It seems like you are panicking at the thought of giving up your ED, which is natural. You seem to be seeking the validation that you got from ED in other places such as drinking and chasing a guy that is unavailable.

Do you think you could promise to not contact him for x number of days and stick to it?

I don't think that others telling you that you are not fat would fix your issue. I am sure many people have told you that, yet here you still are. I think it's the need for validation from ourselves, not others, that drives our ED's.

01-16-2012, 11:08 AM
Thanks everyone. I am feeling a little bit better this morning. Venting must have helped. :supergrin

I am sure a lot of my problems right now can be attributed to freaking out about giving up my eating disorder. Recovery the first time was a lot easier, and I am scared by how much I am struggling this time around.

I don't know what to do about my friend. This relationship is bad news, my friend would be terrible to date, and I end up hurt every time we are together. We say we are friends, but our emotional connection is more like boyfriend and girlfriend, and we spend huge amounts of time together. I am not even sure avoidance is an option given the way law school works. I spend all of my time in classes, studying, or at social events with this person.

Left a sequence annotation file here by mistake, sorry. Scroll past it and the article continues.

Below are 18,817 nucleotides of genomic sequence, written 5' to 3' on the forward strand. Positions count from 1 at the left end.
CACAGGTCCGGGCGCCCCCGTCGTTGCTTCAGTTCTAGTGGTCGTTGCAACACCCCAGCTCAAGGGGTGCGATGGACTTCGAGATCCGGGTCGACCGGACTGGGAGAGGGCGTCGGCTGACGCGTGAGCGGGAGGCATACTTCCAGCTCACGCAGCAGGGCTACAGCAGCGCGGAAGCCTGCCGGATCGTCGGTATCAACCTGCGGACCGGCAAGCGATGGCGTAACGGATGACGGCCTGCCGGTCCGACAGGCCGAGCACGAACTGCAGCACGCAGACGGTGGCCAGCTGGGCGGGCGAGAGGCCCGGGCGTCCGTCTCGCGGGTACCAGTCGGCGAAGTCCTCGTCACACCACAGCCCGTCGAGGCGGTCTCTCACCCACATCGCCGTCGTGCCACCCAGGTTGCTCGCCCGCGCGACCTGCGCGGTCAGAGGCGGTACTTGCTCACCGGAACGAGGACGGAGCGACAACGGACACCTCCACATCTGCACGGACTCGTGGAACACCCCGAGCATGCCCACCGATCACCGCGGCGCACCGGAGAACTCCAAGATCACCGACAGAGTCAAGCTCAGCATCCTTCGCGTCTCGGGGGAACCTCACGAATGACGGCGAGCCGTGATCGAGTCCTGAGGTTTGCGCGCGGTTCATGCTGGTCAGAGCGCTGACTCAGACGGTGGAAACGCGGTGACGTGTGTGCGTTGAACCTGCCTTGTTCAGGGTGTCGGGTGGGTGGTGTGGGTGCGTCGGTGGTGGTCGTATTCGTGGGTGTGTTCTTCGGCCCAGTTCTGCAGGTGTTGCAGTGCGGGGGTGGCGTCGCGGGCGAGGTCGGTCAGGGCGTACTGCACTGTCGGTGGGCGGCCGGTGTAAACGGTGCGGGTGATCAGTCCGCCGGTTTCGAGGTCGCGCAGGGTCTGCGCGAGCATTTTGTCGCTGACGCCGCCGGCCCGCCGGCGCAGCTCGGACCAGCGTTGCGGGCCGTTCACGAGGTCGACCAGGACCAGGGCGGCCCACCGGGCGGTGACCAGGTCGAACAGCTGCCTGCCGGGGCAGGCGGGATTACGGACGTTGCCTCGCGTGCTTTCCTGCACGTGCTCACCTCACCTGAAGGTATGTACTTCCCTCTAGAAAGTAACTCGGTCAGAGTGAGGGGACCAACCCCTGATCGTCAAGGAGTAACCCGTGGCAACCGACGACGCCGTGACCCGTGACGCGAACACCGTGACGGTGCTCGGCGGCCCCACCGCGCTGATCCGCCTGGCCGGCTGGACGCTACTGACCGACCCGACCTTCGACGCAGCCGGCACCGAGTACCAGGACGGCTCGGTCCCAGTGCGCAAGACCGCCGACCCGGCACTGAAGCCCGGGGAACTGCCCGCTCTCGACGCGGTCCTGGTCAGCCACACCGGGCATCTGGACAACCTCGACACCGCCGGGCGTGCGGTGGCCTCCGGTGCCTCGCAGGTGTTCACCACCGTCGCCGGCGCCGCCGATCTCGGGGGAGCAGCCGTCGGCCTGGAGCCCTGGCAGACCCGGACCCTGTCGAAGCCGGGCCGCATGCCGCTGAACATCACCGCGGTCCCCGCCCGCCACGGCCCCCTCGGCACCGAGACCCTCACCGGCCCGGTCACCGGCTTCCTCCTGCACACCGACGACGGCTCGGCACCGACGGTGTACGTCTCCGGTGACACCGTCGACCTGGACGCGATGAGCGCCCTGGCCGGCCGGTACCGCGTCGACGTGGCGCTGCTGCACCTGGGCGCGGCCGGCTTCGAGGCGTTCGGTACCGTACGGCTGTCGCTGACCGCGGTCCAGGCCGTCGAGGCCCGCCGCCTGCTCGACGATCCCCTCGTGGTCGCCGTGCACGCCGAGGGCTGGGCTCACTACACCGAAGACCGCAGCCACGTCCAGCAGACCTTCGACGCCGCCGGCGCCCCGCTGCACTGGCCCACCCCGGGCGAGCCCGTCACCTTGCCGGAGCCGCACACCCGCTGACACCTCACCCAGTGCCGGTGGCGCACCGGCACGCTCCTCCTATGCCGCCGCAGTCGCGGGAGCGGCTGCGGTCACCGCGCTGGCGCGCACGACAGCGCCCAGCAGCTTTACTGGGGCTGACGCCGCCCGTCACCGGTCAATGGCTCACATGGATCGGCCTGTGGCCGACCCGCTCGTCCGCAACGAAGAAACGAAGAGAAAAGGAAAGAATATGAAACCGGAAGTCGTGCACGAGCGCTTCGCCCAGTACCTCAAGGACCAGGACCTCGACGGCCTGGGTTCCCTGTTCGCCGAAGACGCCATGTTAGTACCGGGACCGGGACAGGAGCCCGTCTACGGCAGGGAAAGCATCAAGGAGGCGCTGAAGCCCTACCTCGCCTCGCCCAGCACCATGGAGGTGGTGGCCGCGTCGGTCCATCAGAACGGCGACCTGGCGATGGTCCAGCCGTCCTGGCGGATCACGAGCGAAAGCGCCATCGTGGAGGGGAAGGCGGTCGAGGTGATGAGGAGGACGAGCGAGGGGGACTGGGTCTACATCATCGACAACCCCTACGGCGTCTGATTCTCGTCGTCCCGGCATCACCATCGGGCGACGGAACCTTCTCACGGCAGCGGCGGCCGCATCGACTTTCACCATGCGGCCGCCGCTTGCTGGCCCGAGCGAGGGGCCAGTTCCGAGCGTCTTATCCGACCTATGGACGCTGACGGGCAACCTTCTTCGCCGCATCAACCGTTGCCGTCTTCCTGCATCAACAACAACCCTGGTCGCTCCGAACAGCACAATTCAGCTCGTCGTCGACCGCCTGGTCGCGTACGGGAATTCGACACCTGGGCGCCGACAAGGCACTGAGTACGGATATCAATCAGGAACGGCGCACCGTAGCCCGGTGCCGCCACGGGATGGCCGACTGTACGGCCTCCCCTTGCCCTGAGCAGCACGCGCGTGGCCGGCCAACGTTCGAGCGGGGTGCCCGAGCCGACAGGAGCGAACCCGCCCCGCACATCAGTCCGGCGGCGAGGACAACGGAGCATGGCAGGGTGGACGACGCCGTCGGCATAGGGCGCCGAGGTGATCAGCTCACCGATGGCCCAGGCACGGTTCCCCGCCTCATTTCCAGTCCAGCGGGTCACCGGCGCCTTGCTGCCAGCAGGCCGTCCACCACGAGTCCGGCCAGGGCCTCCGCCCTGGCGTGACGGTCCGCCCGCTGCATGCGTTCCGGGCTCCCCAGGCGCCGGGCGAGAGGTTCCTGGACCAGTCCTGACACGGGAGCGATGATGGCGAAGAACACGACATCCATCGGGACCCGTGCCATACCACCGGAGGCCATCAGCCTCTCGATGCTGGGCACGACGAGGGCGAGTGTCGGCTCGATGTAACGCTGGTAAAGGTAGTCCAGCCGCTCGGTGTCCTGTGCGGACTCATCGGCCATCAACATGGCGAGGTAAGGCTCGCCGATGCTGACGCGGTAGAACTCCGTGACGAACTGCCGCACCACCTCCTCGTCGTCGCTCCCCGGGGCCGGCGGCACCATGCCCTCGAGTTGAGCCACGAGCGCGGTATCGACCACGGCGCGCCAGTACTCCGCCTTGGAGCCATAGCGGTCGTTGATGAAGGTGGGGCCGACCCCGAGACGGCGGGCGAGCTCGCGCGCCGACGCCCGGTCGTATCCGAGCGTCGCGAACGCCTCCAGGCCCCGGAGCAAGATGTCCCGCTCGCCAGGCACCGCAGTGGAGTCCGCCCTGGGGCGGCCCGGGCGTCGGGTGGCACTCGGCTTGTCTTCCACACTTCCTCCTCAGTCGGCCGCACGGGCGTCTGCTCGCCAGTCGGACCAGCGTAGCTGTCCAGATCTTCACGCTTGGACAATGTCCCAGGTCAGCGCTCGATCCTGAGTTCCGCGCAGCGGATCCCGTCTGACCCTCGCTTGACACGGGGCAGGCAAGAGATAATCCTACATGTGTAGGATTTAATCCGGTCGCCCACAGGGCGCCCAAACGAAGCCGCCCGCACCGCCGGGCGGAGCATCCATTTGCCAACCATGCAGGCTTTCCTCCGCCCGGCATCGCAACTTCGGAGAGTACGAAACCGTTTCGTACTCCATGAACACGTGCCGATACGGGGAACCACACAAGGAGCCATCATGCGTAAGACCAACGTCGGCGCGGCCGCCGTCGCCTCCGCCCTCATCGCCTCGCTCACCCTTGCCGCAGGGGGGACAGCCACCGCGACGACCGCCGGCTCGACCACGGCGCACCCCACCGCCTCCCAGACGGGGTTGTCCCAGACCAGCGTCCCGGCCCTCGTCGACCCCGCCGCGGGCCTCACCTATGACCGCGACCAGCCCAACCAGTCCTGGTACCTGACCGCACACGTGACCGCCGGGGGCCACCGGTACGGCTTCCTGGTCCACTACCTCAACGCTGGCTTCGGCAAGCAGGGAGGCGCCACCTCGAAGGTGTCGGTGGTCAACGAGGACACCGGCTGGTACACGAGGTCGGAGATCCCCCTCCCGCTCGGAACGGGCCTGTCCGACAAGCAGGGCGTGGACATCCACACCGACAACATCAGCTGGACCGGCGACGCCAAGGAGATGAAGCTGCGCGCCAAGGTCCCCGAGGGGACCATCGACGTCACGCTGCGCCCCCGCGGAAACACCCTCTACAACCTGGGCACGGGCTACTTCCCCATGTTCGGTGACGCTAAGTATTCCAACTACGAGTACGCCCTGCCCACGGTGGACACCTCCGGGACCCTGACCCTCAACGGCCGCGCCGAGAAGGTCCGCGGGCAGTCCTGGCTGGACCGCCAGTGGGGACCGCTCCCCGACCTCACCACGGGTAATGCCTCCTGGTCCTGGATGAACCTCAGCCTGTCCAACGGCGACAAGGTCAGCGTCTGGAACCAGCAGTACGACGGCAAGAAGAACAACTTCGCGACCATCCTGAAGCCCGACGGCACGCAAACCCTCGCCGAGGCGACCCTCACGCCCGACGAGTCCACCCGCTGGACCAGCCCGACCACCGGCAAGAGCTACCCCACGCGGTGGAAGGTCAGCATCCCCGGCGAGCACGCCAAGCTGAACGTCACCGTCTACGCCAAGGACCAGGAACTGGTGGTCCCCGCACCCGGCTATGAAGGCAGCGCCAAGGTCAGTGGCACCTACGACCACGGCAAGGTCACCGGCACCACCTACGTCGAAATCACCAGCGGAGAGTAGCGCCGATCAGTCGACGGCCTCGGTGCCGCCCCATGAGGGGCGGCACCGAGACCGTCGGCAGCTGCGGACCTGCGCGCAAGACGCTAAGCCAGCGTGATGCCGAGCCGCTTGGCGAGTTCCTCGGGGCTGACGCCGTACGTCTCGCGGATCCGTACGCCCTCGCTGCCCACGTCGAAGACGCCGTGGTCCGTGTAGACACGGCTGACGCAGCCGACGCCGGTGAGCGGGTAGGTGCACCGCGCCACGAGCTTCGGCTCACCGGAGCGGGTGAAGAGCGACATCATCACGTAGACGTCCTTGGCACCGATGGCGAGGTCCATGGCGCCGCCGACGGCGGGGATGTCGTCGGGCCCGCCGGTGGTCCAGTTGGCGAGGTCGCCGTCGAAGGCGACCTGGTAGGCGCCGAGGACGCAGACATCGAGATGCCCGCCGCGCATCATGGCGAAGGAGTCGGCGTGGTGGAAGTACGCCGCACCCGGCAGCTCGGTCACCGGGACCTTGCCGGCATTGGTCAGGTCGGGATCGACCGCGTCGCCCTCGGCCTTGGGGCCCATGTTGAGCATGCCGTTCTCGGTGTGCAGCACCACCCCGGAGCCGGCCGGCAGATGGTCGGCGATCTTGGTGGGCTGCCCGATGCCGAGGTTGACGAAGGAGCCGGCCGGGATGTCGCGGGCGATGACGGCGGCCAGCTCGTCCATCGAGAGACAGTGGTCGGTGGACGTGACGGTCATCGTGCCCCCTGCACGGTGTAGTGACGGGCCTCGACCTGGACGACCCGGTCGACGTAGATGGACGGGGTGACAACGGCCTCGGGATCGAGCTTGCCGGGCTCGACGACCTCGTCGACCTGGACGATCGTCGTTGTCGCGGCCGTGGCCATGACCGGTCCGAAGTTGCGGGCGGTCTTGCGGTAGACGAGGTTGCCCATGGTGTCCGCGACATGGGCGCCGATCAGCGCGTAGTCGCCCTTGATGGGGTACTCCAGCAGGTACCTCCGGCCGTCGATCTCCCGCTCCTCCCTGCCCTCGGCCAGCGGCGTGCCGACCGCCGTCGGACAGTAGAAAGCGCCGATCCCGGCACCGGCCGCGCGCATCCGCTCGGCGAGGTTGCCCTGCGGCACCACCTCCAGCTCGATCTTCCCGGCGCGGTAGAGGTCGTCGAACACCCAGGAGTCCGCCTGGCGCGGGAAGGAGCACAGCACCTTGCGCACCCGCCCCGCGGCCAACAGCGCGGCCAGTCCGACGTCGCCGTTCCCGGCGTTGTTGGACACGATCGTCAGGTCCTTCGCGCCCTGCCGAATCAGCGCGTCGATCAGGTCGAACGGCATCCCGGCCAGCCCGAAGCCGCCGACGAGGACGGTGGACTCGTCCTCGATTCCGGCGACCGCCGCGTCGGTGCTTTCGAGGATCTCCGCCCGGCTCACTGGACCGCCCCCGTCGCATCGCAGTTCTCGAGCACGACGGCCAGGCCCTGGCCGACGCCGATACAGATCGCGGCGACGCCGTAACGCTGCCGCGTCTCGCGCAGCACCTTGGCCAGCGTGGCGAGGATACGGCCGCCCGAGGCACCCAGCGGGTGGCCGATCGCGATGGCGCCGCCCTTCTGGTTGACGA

When I said I needed distance, my friend got angry and suggested I merely pretended to be a friend in order to establish a romantic relationship. First of all, that isn't even a little bit true. I wasn't initially interested, and the romantic feelings developed only after increasingly levels of reciprocal emotional intimacy over a period of months. Second, my friend knows I have an ED, rejected me last month, and knows I am incredibly depressed - is it really so unreasonable to expect that I would establish some boundaries in this relationship? Isn't it kind of understandable that I wouldn't want to hear about oh, I don't know the person my friend decided to date instead of me?! Third, I was pissed off. Don't I get a little bit of latitude to overreact when I am angry? I mean, I wasn't yelly or throwing stuff or anything. I just overreacted to a disclosure that I didn't want to hear (and maybe shouldn't have had to hear) and pushed my friend away a bit.

Grrr, now I am getting angry again, but at least anger is better than self-flagellation. :reallymad

I don't want the friendship to end, but I feel like I am being treated poorly here. Am I out of line? Is it reasonable for friends to think other friends should be able to help them process their romantic feelings regardless of the history?

01-16-2012, 02:11 PM
I think your instincts are spot on. Which makes me wonder why you aren't acting on them instead of giving in to your self-destructive streak.

Your friend sounds like they are being a jerk. And you sound like you have a right to be angry because they are exploiting your affection for them.

So why don't you act on your anger, and walk away from them? Why are you giving that person a power over you that they don't deserve?